Just four days after burying the Montreal Impact with a seven-goal barrage, Sporting Kansas City found itself on the more painful end of an embarrassing beatdown, enduring a humbling loss that effectively brought another disappointing end to the Concacaf Champions League for Major League Soccer.
Monterrey overwhelmed Sporting KC, rolling to a 5-0 CCL semifinal first-leg victory in Monterrey, leaving Peter Vermes' side all but eliminated and battered just days after its 7-0 drubbing of the Impact.
None of those seven goals helped Sporting KC on Thursday against a Monterrey side that repeatedly punished KC's defense on the counterattack, with Dorlon Pabon leading an onslaught that began with his seventh-minute strike.
The Colombian forward, who torched Atlanta United in the CCL quarterfinals, had his way with Sporting KC left back Seth Sinovic. He scored the opener, then sent in the cross that eventually led to Monterrey's second, played a role in the build-up to Monterrey's third goal and missed what felt like a half-dozen more clear chances before sealing the victory by burying the fifth goal of the night.
As much as Pabon was Monterrey's star, the victory was far from a one-man show. The Mexican side’s quality all over the field was on full display. All 10 Monterrey field players outplayed their Sporting KC counterparts, but it was Pabon and Rodolfo Pizarro's work on the right flank that overwhelmed Sporting KC's defense, which never seemed to get Sinovic the help he so clearly needed.
The second leg at Children's Mercy Park is a mere formality, and the dream final between rivals Monterrey and Tigres seems all but assured after Tigres' emphatic 3-0 first-leg drubbing of Santos Laguna. it will be a final between two of the strongest teams in Mexico, two teams that stand miles ahead of the strongest teams in MLS.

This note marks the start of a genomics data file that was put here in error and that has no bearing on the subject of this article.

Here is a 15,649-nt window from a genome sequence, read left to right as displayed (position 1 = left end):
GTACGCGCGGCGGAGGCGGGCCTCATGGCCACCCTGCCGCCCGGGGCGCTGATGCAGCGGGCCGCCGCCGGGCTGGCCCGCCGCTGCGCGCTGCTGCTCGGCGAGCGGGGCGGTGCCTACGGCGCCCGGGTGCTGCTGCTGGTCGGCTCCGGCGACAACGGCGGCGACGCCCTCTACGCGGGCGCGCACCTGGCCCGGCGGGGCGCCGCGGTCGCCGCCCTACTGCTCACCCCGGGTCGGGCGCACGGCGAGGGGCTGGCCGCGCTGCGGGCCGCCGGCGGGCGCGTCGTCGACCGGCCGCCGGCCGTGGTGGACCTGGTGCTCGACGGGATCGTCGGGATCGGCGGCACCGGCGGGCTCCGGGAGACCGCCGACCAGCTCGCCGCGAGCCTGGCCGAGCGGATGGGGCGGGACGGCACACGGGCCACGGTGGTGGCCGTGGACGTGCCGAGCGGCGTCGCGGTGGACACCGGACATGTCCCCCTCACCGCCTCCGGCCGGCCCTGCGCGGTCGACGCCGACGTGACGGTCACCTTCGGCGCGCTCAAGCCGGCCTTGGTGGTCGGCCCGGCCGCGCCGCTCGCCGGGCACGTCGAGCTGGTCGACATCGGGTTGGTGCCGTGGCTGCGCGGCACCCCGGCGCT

Unlike last year, when Toronto FC's painfully-close CCL final loss to Chivas Guadalajara felt like a missed opportunity and a sign that the gap between MLS and Liga MX had closed a bit more, the 2019 CCL served as a clear and irrefutable reminder that the gap is still considerable, particularly at the top, where teams like Tigres, Monterrey and Club America are on a different level to top MLS teams like Atlanta United, Los Angeles FC and Sporting KC.
Monterrey's thrashing of Sporting KC offered up a very good example of the gulf in class.
Where Sporting KC's defensive weak link is Sinovic, Monterrey's left back is Mexican World Cup defender Jesus Gallardo. Where Sporting KC is still waiting for the big-money striker it has been seemingly waiting on for years, Monterrey boasts Rogelio Funes Mori as its lead striker. While Peter Vermes had no real options to bring off the bench to replace Sinovic, Monterrey had the luxury of introducing Mexico international Miguel Layun, who in fairness would have started if not for a minor injury, in the second half.
The timing of Layun's entry into the match — after Monterrey had scored its fourth goal — felt like a symbolic moment that perfectly illustrated just how different a level Rayados are operating at compared to the best that MLS has to offer. Thursday's victory alone didn't show that. Monterrey's comfortable elimination of Atlanta United also showed it.
MLS will have to regroup once again and accept the reality of life as a league trying to operate with a salary cap against teams that don't restrict what their teams spend. That handicap will continue to handcuff MLS teams against the very top teams in Mexico, and while we will continue to see MLS teams occasionally score victories against Mexican teams, it is tough to see MLS breaking the Liga MX dominance of the Concacaf Champions League any time soon.